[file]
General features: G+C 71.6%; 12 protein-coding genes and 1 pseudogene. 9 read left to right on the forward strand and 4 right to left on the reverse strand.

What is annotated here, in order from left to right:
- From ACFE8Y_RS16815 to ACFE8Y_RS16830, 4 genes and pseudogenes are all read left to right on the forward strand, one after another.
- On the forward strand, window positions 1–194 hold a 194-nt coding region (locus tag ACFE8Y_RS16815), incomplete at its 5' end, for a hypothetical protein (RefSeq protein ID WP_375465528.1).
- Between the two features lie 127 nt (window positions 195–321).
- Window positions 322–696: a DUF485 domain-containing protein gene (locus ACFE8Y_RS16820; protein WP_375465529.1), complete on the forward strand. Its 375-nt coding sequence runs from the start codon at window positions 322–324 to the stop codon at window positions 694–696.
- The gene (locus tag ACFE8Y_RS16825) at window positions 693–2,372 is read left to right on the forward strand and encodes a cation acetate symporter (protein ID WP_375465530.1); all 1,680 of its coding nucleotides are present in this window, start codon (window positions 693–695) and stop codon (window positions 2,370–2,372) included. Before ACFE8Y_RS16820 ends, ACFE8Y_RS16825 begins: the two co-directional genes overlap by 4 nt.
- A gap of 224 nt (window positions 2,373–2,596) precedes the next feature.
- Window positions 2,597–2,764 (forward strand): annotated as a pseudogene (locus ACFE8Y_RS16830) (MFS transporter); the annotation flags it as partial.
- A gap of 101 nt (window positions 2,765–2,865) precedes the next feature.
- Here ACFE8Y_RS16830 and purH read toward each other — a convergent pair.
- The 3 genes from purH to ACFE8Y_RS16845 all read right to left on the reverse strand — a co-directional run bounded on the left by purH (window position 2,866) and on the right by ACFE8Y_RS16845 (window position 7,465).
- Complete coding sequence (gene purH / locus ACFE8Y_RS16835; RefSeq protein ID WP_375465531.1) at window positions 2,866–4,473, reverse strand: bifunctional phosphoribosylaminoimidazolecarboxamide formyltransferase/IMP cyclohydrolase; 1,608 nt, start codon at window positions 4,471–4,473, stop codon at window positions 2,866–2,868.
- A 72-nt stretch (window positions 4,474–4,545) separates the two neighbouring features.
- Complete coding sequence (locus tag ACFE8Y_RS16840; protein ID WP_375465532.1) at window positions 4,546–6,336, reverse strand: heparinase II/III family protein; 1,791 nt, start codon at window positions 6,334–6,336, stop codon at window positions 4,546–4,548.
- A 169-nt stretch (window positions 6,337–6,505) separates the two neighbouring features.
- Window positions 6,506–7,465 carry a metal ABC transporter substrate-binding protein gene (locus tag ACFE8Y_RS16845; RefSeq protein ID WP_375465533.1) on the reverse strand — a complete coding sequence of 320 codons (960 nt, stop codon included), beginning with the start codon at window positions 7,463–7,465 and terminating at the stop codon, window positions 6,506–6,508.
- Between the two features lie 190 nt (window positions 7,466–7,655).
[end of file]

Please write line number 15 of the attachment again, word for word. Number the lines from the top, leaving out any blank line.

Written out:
- Complete coding sequence (locus tag ACFE8Y_RS16840; protein ID WP_375465532.1) at window positions 4,546–6,336, reverse strand: heparinase II/III family protein; 1,791 nt, start codon at window positions 6,334–6,336, stop codon at window positions 4,546–4,548.